Playing with deep stacks in a cash game can sometimes lead to big mistakes.
Most often in small stakes cash games — for example, playing online poker at $0.50/$1.00 (100NL) — these mistakes spring from a misunderstanding of one’s own range. In other words, problems arise from a player not being aware from the preceding action what constitutes the top of one’s range, what’s on the bottom, and what’s in the middle.
What follows is a hand of six-handed 100NL illustrating this very point, one precipitating a great deal of elation and loss from the two players involved.
What is your range?
The player under the gun did the initial raising to $3. The button was the three-bettor, making it $11 to go. Both were deep, with effective stacks of $340 (or 340 big blinds). The UTG player called and the flop came .
The action was pretty standard on the flop — a check, a $12 bet from the button, and a call.
The turn was the . Check again, a bet to $30, then a check-raise to $94.
At this point both players could have the nuts, but the button — the player who has been barreling — should have more straights than the player under the gun. After all the button can three-bet with -offsuit sometimes and -offsuit sometimes, as well as with all eight of the suited combinations of both hands.
But UTG never brings it in with offsuit hands such as those, nor does the UTG player always call a three-bet out of position with those hands. (UTG might four-bet -suited occasionally, and might fold -suited, too.)
These straights, or a set, are what the turn check-raise is representing. After a call there would still be 223 big blinds behind (effectively), so the button has some leeway to call and use position on the river. Unless the button has a very specific read on UTG’s tendencies in this type of situation, the button should have no turn three-betting range — just a range to call and one to fold.
Choose to continue wisely
There are two types of hands that the button should continue with in this situation for certain: hands that are nutted, and hands that can improve. We discussed the first category above. The obvious choice for the latter group would be flush draws, especially but not limited to the nut-flush draw or a flush draw that includes the or .
A hand like pocket aces does not find itself in either category. If it improves to a straight it will be a bad straight to have. The ability to block a wheel in this exact situation isn’t that helpful, either, since it also blocks potential bluffs like , , , and . And if the button holds the ace of diamonds, he blocks the key bluffing hand of under the gun — the nut-flush draw.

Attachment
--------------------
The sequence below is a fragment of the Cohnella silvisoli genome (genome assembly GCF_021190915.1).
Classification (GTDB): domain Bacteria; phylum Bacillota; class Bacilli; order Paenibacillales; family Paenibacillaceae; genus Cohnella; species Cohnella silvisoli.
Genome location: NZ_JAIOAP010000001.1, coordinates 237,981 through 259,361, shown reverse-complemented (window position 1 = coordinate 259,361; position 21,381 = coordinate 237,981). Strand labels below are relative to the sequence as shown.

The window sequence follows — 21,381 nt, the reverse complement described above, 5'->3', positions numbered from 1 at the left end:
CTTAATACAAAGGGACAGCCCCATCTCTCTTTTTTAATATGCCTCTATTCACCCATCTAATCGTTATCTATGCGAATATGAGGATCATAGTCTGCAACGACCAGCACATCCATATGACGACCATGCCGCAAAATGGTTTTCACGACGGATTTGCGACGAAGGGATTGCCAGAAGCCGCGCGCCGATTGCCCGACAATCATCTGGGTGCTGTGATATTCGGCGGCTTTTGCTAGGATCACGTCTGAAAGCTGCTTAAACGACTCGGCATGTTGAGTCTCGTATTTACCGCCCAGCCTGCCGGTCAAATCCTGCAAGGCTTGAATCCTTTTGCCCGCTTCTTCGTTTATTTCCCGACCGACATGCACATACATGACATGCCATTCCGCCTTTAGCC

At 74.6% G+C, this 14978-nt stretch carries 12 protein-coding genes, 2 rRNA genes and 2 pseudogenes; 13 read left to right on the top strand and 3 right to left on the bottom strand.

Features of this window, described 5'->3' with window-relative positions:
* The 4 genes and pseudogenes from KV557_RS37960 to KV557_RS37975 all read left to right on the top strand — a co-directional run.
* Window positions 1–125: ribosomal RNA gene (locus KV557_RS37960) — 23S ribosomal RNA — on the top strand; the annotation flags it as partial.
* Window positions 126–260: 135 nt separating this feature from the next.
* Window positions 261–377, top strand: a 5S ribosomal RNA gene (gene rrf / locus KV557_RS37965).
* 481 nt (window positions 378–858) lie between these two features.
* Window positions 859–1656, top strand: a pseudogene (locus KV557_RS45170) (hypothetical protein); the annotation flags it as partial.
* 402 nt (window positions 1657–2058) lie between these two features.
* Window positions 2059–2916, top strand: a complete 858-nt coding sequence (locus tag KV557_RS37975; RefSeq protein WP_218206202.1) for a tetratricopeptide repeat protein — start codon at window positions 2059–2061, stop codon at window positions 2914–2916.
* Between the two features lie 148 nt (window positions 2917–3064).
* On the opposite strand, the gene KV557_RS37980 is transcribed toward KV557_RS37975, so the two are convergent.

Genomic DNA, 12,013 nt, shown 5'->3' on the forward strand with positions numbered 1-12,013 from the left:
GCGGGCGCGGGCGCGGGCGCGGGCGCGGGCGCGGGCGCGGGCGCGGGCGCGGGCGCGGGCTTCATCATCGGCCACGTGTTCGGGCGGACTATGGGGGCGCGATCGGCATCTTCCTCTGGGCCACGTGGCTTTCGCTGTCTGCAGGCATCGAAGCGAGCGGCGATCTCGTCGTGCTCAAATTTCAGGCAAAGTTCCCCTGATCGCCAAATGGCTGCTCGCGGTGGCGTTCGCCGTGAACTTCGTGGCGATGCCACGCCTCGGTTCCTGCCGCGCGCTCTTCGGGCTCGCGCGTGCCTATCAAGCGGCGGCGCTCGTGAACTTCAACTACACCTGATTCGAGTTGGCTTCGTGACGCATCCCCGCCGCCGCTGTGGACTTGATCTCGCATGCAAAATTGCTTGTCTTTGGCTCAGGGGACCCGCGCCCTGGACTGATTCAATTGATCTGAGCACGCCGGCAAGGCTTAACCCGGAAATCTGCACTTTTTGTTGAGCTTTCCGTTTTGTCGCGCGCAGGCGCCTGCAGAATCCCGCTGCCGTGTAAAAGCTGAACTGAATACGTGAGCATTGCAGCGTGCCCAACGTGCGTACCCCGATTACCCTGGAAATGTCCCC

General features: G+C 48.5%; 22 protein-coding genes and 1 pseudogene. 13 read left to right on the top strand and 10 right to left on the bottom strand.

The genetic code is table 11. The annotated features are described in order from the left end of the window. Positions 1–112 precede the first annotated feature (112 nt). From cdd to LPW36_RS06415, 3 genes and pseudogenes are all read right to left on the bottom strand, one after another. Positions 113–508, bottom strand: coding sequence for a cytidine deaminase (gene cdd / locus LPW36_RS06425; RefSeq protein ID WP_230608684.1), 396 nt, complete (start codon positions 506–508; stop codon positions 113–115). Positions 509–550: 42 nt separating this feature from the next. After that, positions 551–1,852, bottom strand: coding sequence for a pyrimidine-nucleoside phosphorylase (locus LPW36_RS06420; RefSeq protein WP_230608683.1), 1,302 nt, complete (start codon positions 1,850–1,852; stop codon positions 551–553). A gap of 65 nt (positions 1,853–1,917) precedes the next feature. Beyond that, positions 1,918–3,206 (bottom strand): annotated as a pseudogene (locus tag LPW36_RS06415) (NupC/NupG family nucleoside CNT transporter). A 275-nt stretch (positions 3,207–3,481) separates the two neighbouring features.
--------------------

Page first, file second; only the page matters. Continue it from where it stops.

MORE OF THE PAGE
The third category, non-nutted hands that can’t improve, should continue with a high degree of trepidation and retain the option to fold right now, in particular if the button doesn’t expect bluffs to come or expects under the gun always to fire all in on the river (and is unwilling to call with these hands).
One benefit of calling with one’s strongest hands is to be able to call and then fold later with mediocre hands or hands that could have improved to the nuts but did not on some assortment of runouts.
A brick is a brick is a brick?
The button did call the turn check-raise, and the river was the , making the final board . The UTG player went all in for the aforementioned $223. The button called with .
Such a call was a big mistake regardless of results.
As discussed, the button can have many straights in this situation. If he is going to call down with some pocket aces, the half without the ace of diamonds make the most sense by a large margin.
The difference between your opponent potentially bluffing eight combinations of nut-flush draws here or not being able to hold any of those eight combinations is very large in this situation. Every combination counts in deep-stacked pots that result in an all-in bet, so nine potential bluff combinations (, , , , , , , , and ) is incalculable.
The result though, was very predictable. Under the gun turned up with a strong value hand. One of the strongest in fact — for a turned set and a rivered full house.
Actually, on the flop UTG has a pretty clear check-fold. But on the turn, if button is going to lose his whole stack with aces, the preflop call with eights seems justified.
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